Cromer. It’s difficult to say without thinking of crustaceans, but it wasn’t always about crabs when it came to Cromer. It’s hard to believe now, because everywhere you look these days, there are signs that this is a mecca for crab-lovers, and Cromer’s are thought to be some of the very best. This is a picture-postcard seaside town that lies on the very edge of the north Norfolk coast – it sits right on top a cliff, in fact.
Summers of late have been more about rain and bracing sea breezes than sun-drenched sands, but visitors still flock here. Cromer wasn’t always a tourist hotspot though – back in the late 1870s it was nothing more than a sleepy fishing village.
10 years later, this quiet corner of rural England was thrust into the limelight and considered one of the most cosmopolitan and fashionable resorts in the country. And it was all down to one man – Clement Scott – travel writer, theatre critic and all-round London luvvie. In 1883, Scott was using the newly built railways to explore the east coast in his search for places of solitude, fine air, scenery and seclusion.
Red, green and gold
He soon became captivated with Cromer and wrote a series of rave reviews about the area he referred to as Poppyland. It’s the county flower and the fields used to be full of them. These days, they’re not as numerous but you still see the occasional red flower head poking through.
His influence was such that before long the Victorian glitterati came to see this idyllic seaside town that he’d written so fondly about in the London papers.
He said, “So great was the change from the bustle of fashion to this unbroken quiet that I could scarcely believe that I was only parted by a dip of coastline from music and laughter and seaside merriment; from bands and bathing machines.”
Fishermen milked the tourist shilling by offering boat excursions; lifeboat crews demonstrated their expertise – the beaches of north Norfolk buzzed with the excitement of seaside holidays.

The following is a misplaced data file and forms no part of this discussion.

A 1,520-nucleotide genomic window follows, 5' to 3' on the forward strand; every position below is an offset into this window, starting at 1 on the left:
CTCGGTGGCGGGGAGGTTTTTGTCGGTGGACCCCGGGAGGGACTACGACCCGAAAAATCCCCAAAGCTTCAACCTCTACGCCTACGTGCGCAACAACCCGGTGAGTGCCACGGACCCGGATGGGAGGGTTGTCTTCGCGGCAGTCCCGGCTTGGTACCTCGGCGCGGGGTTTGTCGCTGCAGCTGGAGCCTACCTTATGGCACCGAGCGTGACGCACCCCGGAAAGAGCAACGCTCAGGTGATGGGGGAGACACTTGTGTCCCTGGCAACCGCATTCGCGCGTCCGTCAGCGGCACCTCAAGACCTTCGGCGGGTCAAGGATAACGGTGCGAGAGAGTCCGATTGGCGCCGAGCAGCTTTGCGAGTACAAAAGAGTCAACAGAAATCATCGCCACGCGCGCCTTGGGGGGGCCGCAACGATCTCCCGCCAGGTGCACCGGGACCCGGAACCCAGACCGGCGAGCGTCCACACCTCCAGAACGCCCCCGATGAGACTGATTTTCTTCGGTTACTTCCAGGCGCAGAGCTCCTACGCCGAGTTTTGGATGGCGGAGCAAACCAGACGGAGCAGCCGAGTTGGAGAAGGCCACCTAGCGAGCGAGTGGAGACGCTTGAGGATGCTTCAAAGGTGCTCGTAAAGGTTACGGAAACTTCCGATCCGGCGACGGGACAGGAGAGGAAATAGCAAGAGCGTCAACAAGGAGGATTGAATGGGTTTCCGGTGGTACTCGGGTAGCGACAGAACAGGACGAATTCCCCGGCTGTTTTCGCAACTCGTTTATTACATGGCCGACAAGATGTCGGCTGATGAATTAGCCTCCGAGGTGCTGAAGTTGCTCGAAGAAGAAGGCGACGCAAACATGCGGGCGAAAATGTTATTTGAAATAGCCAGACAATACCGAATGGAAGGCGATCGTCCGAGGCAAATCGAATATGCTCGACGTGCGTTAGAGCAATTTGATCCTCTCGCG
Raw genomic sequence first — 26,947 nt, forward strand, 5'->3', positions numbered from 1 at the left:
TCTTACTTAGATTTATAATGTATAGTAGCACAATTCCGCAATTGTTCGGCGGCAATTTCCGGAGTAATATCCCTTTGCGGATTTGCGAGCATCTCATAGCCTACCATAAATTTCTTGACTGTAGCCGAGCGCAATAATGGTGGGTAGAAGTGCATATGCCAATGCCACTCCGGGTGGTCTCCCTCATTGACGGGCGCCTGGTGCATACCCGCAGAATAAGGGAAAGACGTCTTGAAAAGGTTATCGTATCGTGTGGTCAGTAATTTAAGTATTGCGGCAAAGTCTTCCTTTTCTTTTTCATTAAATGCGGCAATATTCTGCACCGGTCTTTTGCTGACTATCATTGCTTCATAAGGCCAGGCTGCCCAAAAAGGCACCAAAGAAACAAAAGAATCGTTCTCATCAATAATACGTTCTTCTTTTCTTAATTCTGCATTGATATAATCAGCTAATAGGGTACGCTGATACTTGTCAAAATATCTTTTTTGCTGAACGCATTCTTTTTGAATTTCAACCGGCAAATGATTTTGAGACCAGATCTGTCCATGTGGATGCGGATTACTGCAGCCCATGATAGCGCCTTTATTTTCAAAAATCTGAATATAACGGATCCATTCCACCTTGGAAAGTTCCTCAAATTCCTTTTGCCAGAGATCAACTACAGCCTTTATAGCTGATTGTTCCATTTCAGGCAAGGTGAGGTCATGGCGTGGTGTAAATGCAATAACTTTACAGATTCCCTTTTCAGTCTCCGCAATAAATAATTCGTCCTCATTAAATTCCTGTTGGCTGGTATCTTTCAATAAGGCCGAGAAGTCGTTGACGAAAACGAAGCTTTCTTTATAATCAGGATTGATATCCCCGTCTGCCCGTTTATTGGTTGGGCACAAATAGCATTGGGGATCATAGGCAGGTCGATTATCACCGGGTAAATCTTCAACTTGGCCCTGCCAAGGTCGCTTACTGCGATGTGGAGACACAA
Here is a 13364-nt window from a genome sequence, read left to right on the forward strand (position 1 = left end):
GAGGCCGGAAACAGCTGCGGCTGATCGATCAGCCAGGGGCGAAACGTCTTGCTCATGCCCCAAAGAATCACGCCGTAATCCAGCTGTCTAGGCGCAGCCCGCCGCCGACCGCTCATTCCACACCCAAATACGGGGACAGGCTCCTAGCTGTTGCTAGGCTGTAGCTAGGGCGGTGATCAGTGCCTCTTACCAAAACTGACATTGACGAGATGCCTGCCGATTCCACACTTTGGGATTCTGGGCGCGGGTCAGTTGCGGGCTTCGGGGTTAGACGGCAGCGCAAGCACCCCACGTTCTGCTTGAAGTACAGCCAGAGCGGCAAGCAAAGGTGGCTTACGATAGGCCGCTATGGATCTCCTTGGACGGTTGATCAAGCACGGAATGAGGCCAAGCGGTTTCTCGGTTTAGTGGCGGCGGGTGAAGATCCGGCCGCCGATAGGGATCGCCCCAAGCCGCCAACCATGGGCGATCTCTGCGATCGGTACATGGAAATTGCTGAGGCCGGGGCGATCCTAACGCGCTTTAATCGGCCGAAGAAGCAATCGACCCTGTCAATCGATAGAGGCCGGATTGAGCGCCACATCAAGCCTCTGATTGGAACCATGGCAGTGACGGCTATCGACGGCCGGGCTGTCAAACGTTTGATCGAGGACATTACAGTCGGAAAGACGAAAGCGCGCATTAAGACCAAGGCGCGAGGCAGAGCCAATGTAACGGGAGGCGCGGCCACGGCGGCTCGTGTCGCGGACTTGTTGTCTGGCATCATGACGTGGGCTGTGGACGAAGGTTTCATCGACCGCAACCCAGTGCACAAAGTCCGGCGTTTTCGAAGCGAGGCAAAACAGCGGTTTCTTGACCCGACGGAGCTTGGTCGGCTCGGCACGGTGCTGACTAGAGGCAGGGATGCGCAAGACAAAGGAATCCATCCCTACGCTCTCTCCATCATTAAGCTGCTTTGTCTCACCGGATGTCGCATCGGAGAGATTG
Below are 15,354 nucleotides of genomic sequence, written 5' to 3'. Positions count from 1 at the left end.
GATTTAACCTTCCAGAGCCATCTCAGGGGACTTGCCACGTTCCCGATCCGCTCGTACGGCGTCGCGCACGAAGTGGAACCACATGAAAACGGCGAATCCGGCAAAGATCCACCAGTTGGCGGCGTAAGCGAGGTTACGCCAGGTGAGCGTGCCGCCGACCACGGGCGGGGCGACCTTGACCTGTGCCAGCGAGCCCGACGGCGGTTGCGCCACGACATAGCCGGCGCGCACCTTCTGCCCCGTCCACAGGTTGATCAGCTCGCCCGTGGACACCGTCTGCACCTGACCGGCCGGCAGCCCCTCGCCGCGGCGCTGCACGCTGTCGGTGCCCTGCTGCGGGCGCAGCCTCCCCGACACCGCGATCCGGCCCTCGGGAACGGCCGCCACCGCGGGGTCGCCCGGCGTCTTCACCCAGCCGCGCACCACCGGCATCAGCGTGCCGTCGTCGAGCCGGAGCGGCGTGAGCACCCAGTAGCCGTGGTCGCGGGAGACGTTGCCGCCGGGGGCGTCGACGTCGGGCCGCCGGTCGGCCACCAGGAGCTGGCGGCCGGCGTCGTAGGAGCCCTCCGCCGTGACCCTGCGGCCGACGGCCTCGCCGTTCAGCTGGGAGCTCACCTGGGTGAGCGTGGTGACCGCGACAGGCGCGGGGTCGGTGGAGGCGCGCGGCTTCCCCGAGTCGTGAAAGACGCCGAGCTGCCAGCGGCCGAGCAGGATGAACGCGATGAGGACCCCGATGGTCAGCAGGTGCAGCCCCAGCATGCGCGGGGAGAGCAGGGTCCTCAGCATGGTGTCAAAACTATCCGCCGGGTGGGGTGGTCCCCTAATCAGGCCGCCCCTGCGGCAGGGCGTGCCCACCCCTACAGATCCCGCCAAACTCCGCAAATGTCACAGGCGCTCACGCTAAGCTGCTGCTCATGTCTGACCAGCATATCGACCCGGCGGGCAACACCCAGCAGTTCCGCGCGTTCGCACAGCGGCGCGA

The town became trendy and forward-thinking – it was one of the first places in the country to have mixed bathing. Imagine! It’s population more than doubled to 3,781 by 1901.
A Poppyland brand was born and before long everything was displaying the flower Scott had made synonymous with the area. The good times arrived for Cromer and it was transformed into a huge resort with lavish hotels.
By the end of the 19th century, the billboards of Liverpool Street Station in London were proclaiming the benefits of a visit to Poppyland. Entrepreneurs took advantage of this and started knocking out souvenirs – there was china, figurines and songs.
Local chemist Daniel Davison saw an opportunity and a blend of perfumes were mixed up and packaged under the name ‘Poppyland Bouquet’, sold worldwide until the 1930s.
If you’re hoping for a whiff of the aroma of Cromer these days, you’re out of luck. There is a bottle of the now-forgotten fragrance on display in Cromer museum alongside all the other Poppyland paraphernalia and posters, and if you wander down pretty Jetty Street you can see where Davison’s chemist shop once stood.
These days, the Victorian seaside connection is going strong. The 64m (210ft)- long pier still attracts visitors – it is the home of the Pavilion Theatre and the Cromer Lifeboat Station – referred to as the lifeblood of the town. So, with this rich legacy and so much to do, best get to Cromer!
HOW TO GET THERE
By car, take the A11 to Norwich from the M11, and then the A140 to Cromer. By train, Cromer station is served by Norwich, which is in turn served by trains from most major cities.
FIND OUT MORE
This is Cromer
The Jetty café
11 High Street, NR27 0AB
Relax in a fresh modern environment and enjoy the
award-winning crab salad.
The Grove Guest House
95 Overstrand Road, NR27 0DJ
This stunning Georgian country house is not far from both the town centre and the beach.
Felbrigg, Norwich, NR11 8PR
Visit one of East Anglia’s most elegant country houses and its 520 acres of trails.